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Davis, D. A., Malone, S. L., & Lovell, C. R. (2018). Responses of Salt Marsh Plant Rhizosphere Diazotroph Assemblages to Drought. Microorganisms, 6(1), 27.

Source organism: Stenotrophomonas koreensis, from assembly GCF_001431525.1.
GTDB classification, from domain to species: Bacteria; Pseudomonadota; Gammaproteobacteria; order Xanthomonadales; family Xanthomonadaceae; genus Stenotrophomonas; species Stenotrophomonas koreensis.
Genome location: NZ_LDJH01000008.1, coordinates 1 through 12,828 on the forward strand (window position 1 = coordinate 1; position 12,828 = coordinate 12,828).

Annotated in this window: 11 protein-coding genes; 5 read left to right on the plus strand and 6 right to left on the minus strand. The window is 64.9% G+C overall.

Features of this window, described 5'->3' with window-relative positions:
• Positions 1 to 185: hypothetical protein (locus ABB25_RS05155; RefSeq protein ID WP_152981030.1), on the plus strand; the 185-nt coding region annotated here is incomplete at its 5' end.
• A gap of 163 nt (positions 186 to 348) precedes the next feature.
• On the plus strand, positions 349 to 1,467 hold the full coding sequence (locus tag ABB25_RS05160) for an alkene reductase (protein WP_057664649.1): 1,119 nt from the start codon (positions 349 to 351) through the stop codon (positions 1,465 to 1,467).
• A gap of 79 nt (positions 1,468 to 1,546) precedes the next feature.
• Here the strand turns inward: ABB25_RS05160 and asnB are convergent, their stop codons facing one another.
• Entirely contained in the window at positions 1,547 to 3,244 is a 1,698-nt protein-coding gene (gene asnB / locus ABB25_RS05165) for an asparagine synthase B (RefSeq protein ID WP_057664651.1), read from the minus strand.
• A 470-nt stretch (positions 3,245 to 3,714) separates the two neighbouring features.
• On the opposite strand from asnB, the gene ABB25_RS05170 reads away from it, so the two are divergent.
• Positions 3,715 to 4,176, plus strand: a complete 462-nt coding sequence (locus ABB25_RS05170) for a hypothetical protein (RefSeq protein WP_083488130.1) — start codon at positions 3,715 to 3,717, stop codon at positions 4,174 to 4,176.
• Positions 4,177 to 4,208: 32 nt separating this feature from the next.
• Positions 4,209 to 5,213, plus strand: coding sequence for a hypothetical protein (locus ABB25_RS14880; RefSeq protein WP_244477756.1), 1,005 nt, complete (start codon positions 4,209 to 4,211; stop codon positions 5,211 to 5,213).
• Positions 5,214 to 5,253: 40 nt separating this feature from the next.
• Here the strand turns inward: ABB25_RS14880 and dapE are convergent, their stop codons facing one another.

Abstract: Drought has many consequences in the tidally dominated Spartina sp. salt marshes of the southeastern US; including major dieback events, changes in sediment chemistry and obvious changes in the landscape. These coastal systems tend to be highly productive, yet many salt marshes are also nitrogen limited and depend on plant associated diazotrophs as their source of 'new' nitrogen. A 4-year study was conducted to investigate the structure and composition of the rhizosphere diazotroph assemblages associated with 5 distinct plant zones in one such salt marsh. A period of greatly restricted tidal inundation and precipitation, as well as two periods of drought (June-July 2004, and May 2007) occurred during the study. DGGE of nifH PCR amplicons from rhizosphere samples, Principal Components Analysis of the resulting banding patterns, and unconstrained ordination analysis of taxonomic data and environmental parameters were conducted. Diazotroph assemblages were organized into 5 distinct groups (R(2) = 0.41, p value < 0.001) whose presence varied with the environmental conditions of the marsh. Diazotroph assemblage group detection differed during and after the drought event, indicating that persistent diazotrophs maintained populations that provided reduced supplies of new nitrogen for vegetation during the periods of drought.